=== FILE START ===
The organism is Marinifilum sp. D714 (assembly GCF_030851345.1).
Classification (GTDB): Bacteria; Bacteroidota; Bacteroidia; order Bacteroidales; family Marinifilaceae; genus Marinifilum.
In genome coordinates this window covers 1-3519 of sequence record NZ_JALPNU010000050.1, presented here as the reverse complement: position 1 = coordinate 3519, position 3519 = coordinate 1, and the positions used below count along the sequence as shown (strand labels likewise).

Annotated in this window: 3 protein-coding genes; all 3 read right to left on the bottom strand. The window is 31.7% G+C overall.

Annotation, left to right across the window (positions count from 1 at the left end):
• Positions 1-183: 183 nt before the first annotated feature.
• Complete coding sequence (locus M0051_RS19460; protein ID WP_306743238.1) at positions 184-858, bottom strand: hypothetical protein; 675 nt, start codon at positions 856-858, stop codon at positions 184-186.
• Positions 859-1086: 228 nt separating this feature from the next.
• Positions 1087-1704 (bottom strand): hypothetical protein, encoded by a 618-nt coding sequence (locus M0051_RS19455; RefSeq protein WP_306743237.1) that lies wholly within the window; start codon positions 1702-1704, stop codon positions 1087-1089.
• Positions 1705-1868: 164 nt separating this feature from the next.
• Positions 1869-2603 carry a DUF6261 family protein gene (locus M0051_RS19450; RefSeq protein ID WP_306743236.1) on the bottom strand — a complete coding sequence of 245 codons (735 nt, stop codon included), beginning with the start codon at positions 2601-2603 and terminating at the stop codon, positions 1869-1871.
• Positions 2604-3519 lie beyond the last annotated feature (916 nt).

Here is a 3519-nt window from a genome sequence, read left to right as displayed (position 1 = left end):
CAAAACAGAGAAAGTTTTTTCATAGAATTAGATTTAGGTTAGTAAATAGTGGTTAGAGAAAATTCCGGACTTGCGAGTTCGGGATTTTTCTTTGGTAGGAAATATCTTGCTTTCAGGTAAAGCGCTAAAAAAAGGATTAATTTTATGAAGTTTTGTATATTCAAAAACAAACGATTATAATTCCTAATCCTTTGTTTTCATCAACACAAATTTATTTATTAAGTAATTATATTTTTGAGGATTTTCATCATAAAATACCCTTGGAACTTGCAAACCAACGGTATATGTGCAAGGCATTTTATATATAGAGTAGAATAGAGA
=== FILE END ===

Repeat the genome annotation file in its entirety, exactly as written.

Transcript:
The organism is Marinifilum sp. D714 (assembly GCF_030851345.1).
Classification (GTDB): Bacteria; Bacteroidota; Bacteroidia; order Bacteroidales; family Marinifilaceae; genus Marinifilum.
In genome coordinates this window covers 1-3519 of sequence record NZ_JALPNU010000050.1, presented here as the reverse complement: position 1 = coordinate 3519, position 3519 = coordinate 1, and the positions used below count along the sequence as shown (strand labels likewise).

Annotated in this window: 3 protein-coding genes; all 3 read right to left on the bottom strand. The window is 31.7% G+C overall.

Annotation, left to right across the window (positions count from 1 at the left end):
• Positions 1-183: 183 nt before the first annotated feature.
• Complete coding sequence (locus M0051_RS19460; protein ID WP_306743238.1) at positions 184-858, bottom strand: hypothetical protein; 675 nt, start codon at positions 856-858, stop codon at positions 184-186.
• Positions 859-1086: 228 nt separating this feature from the next.
• Positions 1087-1704 (bottom strand): hypothetical protein, encoded by a 618-nt coding sequence (locus M0051_RS19455; RefSeq protein WP_306743237.1) that lies wholly within the window; start codon positions 1702-1704, stop codon positions 1087-1089.
• Positions 1705-1868: 164 nt separating this feature from the next.
• Positions 1869-2603 carry a DUF6261 family protein gene (locus M0051_RS19450; RefSeq protein ID WP_306743236.1) on the bottom strand — a complete coding sequence of 245 codons (735 nt, stop codon included), beginning with the start codon at positions 2601-2603 and terminating at the stop codon, positions 1869-1871.
• Positions 2604-3519 lie beyond the last annotated feature (916 nt).

Here is a 3519-nt window from a genome sequence, read left to right as displayed (position 1 = left end):
CAAAACAGAGAAAGTTTTTTCATAGAATTAGATTTAGGTTAGTAAATAGTGGTTAGAGAAAATTCCGGACTTGCGAGTTCGGGATTTTTCTTTGGTAGGAAATATCTTGCTTTCAGGTAAAGCGCTAAAAAAAGGATTAATTTTATGAAGTTTTGTATATTCAAAAACAAACGATTATAATTCCTAATCCTTTGTTTTCATCAACACAAATTTATTTATTAAGTAATTATATTTTTGAGGATTTTCATCATAAAATACCCTTGGAACTTGCAAACCAACGGTATATGTGCAAGGCATTTTATATATAGAGTAGAATAGAGA